U of T celebrates its connections to the Asia-Pacific region
A gala event marking the Asia-Pacific launch of the Boundless campaign and honouring U of T’s decades-long relationship with people in the region drew more than 250 alumni and friends to the W Hotel in Hong Kong in October.
The sold-out celebration, co-hosted by U of T president David Naylor and alumna Daisy Ho (MBA 1990), also recognized two significant gifts to the fundraising campaign. Ms. Ho, who chairs the University of Toronto (Hong Kong) Foundation, has given $2 million to support visiting scholars and undergraduate exchanges – initiatives that are seen as central to the university’s goal of improving the student experience in an era of globalization.
Her gift will fund two specific projects: an Award for Emerging Leaders at the Rotman School of Management, designed to attract the brightest international academic fellows; and a major new undergraduate program to encourage student research projects on contemporary China and student exchanges with Chinese institutions.
Ms. Ho, who is now deputy managing director of Shun Tak Holdings, says she never studied harder in her life than when she attended Rotman. “I think what helps me to push myself along in my career is the perseverance and the determination that U of T instilled in me,” she says. “It is indeed a lifelong education.”
David Palmer, U of T’s vice-president, advancement, also announced a $4-million gift – from an anonymous donor – to establish a chair in Chinese-Canadian Studies at University College. “The chair will be the cornerstone of a new program to promote understanding and awareness of the significant contributions of Chinese-Canadians to our country,” he said.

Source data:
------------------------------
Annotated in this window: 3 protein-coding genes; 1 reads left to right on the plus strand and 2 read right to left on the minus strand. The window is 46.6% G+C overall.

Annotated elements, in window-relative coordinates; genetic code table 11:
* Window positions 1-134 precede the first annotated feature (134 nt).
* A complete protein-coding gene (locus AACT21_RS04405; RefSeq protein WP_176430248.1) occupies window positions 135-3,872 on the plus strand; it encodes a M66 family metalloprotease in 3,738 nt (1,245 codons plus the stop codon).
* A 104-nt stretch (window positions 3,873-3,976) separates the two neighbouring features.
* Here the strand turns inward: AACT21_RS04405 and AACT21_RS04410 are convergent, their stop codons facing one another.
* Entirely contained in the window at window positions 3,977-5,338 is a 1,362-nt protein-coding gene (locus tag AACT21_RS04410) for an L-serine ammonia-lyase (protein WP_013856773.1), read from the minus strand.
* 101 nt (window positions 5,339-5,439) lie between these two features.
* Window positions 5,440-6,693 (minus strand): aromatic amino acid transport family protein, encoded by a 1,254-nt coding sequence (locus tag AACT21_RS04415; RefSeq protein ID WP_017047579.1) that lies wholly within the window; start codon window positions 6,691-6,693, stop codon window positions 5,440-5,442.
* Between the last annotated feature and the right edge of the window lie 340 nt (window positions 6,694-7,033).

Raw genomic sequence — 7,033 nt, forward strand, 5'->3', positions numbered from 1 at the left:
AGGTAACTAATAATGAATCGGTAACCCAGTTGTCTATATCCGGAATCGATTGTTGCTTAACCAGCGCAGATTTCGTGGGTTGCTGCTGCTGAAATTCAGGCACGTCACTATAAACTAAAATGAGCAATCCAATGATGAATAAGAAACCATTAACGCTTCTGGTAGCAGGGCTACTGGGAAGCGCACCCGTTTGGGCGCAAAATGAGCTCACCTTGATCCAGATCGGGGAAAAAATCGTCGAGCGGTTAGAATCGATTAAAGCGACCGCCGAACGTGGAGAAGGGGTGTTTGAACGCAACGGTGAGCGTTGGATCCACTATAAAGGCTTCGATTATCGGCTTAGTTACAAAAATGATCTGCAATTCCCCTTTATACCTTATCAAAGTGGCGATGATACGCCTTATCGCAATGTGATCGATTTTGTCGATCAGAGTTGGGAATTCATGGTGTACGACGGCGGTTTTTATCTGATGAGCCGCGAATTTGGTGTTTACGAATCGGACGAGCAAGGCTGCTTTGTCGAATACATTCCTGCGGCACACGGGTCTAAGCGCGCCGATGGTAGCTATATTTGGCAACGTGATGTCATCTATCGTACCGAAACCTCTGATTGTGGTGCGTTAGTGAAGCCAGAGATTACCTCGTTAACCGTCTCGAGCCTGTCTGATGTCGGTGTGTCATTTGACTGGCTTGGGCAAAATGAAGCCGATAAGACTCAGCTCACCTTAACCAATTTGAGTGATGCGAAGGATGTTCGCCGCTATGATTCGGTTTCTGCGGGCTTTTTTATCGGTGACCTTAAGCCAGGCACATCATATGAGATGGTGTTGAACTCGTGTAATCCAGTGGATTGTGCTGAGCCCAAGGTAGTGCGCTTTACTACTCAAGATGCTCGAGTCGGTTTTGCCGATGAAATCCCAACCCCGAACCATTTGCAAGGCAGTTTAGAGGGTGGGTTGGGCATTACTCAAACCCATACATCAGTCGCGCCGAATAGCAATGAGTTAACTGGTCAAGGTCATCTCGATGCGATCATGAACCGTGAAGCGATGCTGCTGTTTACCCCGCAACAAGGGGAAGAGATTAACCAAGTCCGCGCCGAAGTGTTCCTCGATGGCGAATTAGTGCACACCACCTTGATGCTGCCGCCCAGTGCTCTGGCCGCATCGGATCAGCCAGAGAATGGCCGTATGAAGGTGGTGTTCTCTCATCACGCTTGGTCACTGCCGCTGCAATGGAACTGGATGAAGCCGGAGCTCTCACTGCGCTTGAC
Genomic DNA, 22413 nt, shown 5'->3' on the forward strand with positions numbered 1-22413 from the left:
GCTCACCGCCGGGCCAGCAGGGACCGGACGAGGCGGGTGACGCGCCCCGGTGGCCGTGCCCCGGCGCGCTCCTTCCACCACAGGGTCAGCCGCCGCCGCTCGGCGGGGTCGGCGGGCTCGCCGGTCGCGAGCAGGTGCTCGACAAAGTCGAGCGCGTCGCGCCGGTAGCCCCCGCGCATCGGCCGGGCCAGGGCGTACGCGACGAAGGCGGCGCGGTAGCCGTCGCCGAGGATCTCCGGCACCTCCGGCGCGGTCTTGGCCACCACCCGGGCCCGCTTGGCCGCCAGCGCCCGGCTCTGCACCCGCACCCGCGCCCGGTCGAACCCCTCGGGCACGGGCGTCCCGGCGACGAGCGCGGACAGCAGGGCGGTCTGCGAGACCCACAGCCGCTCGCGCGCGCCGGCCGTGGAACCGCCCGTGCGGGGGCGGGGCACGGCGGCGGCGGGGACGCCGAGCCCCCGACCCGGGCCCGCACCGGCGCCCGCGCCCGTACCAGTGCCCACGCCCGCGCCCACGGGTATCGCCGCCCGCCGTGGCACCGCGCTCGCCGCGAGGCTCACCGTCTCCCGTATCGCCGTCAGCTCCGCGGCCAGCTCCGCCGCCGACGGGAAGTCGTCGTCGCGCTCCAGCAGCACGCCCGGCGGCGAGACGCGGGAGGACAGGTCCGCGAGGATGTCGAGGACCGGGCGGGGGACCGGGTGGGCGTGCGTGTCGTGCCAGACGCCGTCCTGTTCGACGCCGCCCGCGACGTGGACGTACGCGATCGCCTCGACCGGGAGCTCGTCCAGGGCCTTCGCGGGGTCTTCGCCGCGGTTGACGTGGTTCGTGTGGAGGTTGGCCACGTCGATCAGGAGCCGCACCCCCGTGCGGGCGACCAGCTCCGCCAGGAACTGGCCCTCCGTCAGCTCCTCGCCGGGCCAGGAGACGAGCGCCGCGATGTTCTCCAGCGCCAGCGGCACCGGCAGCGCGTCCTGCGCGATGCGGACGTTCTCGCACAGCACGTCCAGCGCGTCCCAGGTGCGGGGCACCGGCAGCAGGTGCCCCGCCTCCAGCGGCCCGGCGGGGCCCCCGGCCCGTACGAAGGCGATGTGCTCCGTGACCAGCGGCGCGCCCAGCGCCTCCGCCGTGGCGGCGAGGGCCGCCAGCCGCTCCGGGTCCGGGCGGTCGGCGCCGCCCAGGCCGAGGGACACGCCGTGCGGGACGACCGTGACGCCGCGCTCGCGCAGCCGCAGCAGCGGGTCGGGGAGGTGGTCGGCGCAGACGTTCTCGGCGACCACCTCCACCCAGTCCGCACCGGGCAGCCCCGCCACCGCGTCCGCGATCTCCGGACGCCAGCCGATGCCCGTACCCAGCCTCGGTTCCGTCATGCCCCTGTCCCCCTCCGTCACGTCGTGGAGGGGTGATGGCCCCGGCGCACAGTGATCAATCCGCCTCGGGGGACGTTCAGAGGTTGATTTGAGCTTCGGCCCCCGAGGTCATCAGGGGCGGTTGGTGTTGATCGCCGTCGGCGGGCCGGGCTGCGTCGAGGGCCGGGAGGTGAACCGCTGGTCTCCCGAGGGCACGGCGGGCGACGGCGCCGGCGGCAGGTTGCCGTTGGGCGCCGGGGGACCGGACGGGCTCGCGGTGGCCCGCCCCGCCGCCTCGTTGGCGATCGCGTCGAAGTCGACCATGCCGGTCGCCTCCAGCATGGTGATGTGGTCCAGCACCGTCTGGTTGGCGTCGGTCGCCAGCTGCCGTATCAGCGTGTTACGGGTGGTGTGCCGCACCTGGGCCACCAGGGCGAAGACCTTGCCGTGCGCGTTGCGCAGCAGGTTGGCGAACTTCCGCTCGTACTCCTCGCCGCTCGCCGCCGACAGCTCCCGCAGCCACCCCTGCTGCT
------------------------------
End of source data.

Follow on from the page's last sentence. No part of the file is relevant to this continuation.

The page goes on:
The chair will reinforce another long-standing initiative supporting cultural exchange – the University of Toronto (Hong Kong) Foundation scholarships, which have brought more than 60 students to U of T from Hong Kong since 1995. “These scholarships have changed lives and opened doors of opportunity that otherwise have been beyond the means of promising young leaders,” Palmer said.
David Naylor noted that collaboration between U of T faculty members and their peers in the Asia-Pacific region goes back more than a century. U of T faculty and students have also benefited from dozens of inter-university partnerships across the Asia-Pacific region, from MBA exchange programs to engineering collaborations.
Today, more than 10,000 international students attend U of T, with about 75 per cent of them coming from China, India, Japan and other Asian countries. “This mix of students, ideas, perspectives and disciplines is more important than ever before,” Naylor said. “The global challenges we face together are complex, multifaceted and interconnected – from our substantial thirst for energy, to the vitality of urban regions; from cyber security to food security.”
The celebration was one of a number of U of T events designed to celebrate and strengthen the engagement of alumni and academic partners in the region. President Naylor spoke at the Science and Technology in Society Forum in Kyoto, Japan, hosted an alumni event at the Canadian Embassy in Tokyo, and delivered a keynote address to the Canadian Chamber of Commerce, which drew the highest attendance in its history.
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